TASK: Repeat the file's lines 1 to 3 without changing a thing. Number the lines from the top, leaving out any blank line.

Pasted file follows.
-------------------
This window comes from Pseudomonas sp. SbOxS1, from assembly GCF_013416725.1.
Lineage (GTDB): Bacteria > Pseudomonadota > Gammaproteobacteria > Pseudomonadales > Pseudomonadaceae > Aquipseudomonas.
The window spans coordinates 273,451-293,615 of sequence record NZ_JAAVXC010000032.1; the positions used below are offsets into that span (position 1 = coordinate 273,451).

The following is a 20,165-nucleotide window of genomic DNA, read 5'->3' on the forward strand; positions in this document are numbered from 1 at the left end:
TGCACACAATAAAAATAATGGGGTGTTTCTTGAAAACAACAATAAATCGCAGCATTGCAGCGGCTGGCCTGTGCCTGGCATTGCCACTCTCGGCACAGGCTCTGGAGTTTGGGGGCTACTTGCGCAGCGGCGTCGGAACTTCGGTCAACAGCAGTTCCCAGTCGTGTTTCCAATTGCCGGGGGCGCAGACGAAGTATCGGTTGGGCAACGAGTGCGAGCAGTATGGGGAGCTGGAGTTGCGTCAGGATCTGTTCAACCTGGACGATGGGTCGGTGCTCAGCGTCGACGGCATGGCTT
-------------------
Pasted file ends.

This window comes from Pseudomonas sp. SbOxS1, from assembly GCF_013416725.1.
Lineage (GTDB): Bacteria > Pseudomonadota > Gammaproteobacteria > Pseudomonadales > Pseudomonadaceae > Aquipseudomonas.
The window spans coordinates 273,451-293,615 of sequence record NZ_JAAVXC010000032.1; the positions used below are offsets into that span (position 1 = coordinate 273,451).